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South Carolina attorney general talks about tools needed to fight human trafficking


COLUMBIA, South Carolina — South Carolina's top prosecutor is pushing for more authority to fight human trafficking.

Attorney General Alan Wilson, who begins a second term this year, has made combating human trafficking one of his major objectives during his four years in office. Legislation has already been prefiled in the House and Senate that would empower the state grand jury, which is empaneled by Wilson, to investigate human-trafficking offenses.

In 2012, state legislators passed a measure intended to strengthen South Carolina's anti-human-trafficking laws. The law also created the task force and gave the attorney general more tools to fight the selling people for sex or labor.

That panel met for more than a year, reviewing how other states address human trafficking and evaluating which plans might work best. Its recommendations, released by Wilson in June, included more training for medical professionals and first responders on identifying the signs of human trafficking, providing more emergency shelters for victims and developing a system to follow trafficking activity.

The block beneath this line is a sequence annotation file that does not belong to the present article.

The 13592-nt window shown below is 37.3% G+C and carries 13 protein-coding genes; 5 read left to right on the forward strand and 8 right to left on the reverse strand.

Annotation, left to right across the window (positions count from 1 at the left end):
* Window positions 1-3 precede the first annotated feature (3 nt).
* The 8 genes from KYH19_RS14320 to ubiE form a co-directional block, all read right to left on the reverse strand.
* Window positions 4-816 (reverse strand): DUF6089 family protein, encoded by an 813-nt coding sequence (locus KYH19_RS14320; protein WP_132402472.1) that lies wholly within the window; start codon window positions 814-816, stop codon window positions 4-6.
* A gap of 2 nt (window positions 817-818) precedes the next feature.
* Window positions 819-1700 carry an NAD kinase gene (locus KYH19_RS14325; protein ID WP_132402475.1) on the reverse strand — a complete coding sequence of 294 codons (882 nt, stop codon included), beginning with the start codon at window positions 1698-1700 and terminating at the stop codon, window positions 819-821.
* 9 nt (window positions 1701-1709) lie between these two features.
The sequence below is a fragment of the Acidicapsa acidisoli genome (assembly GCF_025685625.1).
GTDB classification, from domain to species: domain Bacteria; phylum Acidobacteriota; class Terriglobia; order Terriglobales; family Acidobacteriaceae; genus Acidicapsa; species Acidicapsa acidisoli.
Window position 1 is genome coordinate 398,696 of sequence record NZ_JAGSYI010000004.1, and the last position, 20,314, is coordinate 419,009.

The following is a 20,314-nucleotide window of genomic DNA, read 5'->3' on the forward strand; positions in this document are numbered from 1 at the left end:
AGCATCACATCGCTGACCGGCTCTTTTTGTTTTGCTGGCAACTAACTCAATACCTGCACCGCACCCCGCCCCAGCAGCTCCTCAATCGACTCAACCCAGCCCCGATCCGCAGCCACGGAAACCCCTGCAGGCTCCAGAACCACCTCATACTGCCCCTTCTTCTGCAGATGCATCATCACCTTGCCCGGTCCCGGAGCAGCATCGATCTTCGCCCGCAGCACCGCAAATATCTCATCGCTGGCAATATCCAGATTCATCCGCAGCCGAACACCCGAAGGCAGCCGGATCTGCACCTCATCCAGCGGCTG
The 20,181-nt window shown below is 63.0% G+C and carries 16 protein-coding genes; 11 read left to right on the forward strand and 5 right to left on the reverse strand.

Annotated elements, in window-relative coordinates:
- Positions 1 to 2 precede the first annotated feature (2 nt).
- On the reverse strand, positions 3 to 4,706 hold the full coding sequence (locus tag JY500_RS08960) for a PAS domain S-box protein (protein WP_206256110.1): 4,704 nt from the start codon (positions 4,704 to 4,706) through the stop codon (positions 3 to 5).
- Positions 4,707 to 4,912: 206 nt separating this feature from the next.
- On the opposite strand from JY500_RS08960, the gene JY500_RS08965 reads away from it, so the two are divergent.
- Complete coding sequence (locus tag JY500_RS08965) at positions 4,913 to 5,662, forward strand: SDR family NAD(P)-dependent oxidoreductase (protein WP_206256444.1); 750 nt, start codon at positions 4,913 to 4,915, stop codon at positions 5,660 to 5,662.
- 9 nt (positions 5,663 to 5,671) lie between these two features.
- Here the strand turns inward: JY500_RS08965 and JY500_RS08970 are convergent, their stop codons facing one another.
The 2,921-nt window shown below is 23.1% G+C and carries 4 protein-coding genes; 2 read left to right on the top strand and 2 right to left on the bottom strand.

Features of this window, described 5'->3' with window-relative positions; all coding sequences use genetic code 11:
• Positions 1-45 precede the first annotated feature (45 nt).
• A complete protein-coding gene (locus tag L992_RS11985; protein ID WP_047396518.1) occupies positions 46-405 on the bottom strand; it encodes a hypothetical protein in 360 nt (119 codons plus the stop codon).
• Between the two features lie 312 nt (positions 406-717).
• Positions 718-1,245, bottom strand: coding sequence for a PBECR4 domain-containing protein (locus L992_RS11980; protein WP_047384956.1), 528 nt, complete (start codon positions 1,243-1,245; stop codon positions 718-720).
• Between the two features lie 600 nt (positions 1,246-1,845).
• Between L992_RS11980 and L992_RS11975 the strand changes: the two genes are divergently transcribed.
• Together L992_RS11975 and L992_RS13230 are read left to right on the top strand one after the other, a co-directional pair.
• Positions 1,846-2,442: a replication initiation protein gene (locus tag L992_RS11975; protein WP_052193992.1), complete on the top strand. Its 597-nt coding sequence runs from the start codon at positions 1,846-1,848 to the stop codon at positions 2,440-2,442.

The plan also calls for setting up a system to teach children about trafficking as part of their school curriculum and launching a public service campaign to help people know how to identify trafficking activity.

Another part of the 2012 law requires police officers to ask women arrested for prostitution whether they are working against their will. Anyone who is being forced into the sex trade will not be prosecuted.

The law also lets prosecutors go after businesses such as massage parlors, storage units or tanning parlors that allow prostitution.

Kinnard can be reached at

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